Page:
To apply for funding, colleges must subject their estates and projected student numbers to complicated appraisal procedures similar to those laid down for universities. The procedure culminates in a strictly defined mathematical formula that produces the total amount of floor space required. If the figure is more than is available, the college can apply to the LSC for a development grant. Grants of up to £100,000 are available to cover consultants' fees for feasibility studies for projects over £5m.

Nearly all further education and sixth-form colleges belong to the Association of Colleges, which includes a network of estates managers. The network is run by Martin Pritchett, who advises members of all aspects of estates management and keeps lists of relevant architects and building consultants. Framework agreements are nearly unknown in the sector.

On the subject of procurement, Pritchett says: "There is no one approved route; the old Further Education Council of England published a best practice guide to procurement about four years ago, but this is purely guidance, not prescriptive."

Unlike universities, however, many sixth-form and other colleges are small organisations without the resources of a permanent estates officer. Stafford Critchlow, associate director of Wilkinson Eyre Architects responsible for the City and Islington College, says: "Many estates managers are inexperienced and put in bids that are too low and miss out enormous things."

Even bigger challenges in designing further education college buildings, according to Critchlow, are the low building budgets and the wide range of teaching requirements. "Approved building costs in further education are only about £900-£1000/m2, compared with £1100-£1200/m2 in higher education. No wonder many colleges end up with really terrible buildings with rows of rooms either side of corridors. We try to provide flexible resource-based learning spaces. But it's a challenge on a budget of £900/m2."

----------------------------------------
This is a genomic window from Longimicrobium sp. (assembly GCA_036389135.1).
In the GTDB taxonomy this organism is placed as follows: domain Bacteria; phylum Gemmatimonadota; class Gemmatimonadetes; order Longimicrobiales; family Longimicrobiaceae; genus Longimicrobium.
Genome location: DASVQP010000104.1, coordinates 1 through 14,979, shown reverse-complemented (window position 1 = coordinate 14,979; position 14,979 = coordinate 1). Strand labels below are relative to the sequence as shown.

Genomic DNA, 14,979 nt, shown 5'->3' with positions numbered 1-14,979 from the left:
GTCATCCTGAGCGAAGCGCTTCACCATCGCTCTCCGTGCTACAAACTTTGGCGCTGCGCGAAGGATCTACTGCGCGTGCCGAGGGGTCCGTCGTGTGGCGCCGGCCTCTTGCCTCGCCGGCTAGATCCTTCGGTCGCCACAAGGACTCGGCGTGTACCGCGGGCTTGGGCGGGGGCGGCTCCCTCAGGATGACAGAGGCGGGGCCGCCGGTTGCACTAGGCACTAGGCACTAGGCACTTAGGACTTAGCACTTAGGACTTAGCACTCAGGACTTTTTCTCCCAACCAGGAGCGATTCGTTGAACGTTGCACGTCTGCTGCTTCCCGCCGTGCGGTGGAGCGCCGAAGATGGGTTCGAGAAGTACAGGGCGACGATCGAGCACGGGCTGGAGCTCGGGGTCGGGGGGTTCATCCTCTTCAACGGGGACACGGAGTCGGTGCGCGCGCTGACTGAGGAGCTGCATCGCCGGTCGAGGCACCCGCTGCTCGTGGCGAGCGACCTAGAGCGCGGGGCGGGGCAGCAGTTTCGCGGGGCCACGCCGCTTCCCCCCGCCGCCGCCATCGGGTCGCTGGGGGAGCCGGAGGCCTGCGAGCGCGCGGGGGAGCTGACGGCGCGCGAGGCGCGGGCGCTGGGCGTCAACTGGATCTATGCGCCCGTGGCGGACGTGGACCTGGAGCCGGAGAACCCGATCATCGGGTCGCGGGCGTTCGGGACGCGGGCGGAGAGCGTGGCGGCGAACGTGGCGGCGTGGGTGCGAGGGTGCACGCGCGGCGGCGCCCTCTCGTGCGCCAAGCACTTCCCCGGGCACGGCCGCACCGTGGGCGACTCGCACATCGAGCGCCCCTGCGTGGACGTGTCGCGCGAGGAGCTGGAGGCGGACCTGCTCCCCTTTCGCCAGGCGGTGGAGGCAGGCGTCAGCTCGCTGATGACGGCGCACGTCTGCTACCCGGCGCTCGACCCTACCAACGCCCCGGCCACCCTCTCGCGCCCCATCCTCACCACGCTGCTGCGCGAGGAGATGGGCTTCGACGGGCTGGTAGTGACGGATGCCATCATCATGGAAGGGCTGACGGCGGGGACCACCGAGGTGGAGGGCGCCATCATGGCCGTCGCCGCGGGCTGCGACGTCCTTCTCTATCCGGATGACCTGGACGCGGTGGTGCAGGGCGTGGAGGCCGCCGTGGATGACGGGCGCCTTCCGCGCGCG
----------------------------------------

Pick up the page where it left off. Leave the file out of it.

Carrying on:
Useful contacts

  • Learning & Skills Council www.lsc.gov.uk

  • Association of Colleges estates network, email aocenet@netcomuk.co.uk

  • Further education symposium by the RIBA Learning and Skills Council forum at Newbury College on 14 April
  • Gateway to employment

    The £36m Centre for Engineering and Manufacturing Excellence in Dagenham, east London, is billed as Britain’s first vocational university. Conceived as a “one-stop campus”, it will offer 1200 students the full spectrum of learning opportunities from basic skills apprenticeships to PhD research. It is intended to supply a skilled workforce for the Thames Gateway, Europe’s largest regeneration project, and is the product of a unique partnership of public organisations and private firms, including the Thames Gateway Partnership to the Ford Motor Company, with funding drawn from the European Regional Development Fund, the Learning & Skills Council and other sources. Due for completion in September, the building is designed by architect Sheppard Robson and built by SDC, with Campbell Reith Hill as structural engineer, Whitby Bird & Partners as services engineer, Hanscombe as QS and project manager and Derek Lovejoy as landscape architect.